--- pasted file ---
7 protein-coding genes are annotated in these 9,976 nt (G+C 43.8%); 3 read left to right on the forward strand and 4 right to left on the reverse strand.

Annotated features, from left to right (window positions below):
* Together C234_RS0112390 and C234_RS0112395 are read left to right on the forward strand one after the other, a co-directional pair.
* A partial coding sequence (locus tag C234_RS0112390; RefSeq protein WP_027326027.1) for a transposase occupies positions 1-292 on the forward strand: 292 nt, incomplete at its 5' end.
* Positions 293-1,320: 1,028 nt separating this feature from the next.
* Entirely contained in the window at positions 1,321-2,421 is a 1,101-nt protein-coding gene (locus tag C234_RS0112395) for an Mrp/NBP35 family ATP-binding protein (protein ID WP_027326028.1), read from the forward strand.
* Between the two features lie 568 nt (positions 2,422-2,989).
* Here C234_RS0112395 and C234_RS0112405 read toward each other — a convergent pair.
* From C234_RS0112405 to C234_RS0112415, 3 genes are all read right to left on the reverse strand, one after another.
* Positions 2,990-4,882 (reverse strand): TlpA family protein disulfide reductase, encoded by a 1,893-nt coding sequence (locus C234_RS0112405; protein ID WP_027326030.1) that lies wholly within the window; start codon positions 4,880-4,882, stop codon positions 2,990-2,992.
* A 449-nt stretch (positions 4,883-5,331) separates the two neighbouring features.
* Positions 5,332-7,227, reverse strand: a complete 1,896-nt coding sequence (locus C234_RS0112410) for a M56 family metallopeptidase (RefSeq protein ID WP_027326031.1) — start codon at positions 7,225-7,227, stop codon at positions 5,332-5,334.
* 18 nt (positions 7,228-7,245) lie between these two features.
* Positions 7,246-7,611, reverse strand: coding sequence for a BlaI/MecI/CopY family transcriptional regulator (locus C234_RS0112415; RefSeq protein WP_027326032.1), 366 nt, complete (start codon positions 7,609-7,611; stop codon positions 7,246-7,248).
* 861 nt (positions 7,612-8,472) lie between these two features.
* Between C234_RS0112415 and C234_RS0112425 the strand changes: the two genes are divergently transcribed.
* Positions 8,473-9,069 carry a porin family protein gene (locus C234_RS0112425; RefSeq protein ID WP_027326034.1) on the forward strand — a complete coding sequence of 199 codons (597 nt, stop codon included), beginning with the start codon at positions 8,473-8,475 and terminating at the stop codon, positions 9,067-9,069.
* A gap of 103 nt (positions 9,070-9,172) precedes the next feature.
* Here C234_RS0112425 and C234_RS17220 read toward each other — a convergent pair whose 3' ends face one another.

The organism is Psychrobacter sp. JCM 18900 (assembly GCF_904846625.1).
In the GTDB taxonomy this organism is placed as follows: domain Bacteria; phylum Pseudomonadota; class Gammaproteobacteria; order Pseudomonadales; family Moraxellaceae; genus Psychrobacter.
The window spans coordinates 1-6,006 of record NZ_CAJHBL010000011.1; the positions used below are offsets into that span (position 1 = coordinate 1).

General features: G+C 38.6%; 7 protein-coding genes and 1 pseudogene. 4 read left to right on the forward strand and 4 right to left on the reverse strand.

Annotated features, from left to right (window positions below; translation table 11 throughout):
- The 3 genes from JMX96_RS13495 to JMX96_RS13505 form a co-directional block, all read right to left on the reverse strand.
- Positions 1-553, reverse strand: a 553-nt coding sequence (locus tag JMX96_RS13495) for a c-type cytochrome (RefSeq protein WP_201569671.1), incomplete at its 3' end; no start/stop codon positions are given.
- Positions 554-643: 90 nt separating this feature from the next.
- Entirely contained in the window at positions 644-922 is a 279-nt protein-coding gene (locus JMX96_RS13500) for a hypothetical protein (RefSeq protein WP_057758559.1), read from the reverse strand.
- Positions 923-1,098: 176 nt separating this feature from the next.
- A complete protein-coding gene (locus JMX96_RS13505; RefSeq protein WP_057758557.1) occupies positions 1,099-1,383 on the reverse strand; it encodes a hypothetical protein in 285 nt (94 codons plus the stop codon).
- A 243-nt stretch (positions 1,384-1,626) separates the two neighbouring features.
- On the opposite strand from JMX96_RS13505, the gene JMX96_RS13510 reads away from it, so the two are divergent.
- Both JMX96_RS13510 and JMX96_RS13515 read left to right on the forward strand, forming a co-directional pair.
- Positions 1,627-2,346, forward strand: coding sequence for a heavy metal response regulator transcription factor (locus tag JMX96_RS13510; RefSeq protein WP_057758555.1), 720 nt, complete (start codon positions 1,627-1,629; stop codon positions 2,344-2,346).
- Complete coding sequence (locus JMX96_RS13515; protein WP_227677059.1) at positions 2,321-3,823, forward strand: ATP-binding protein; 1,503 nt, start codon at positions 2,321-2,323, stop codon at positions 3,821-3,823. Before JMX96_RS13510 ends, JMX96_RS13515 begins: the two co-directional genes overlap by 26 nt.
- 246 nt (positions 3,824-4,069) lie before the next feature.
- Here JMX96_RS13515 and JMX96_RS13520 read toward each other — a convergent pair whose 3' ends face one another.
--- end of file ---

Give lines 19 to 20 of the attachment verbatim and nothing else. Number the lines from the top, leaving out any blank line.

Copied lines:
* Here C234_RS0112425 and C234_RS17220 read toward each other — a convergent pair whose 3' ends face one another.

The organism is Psychrobacter sp. JCM 18900 (assembly GCF_904846625.1).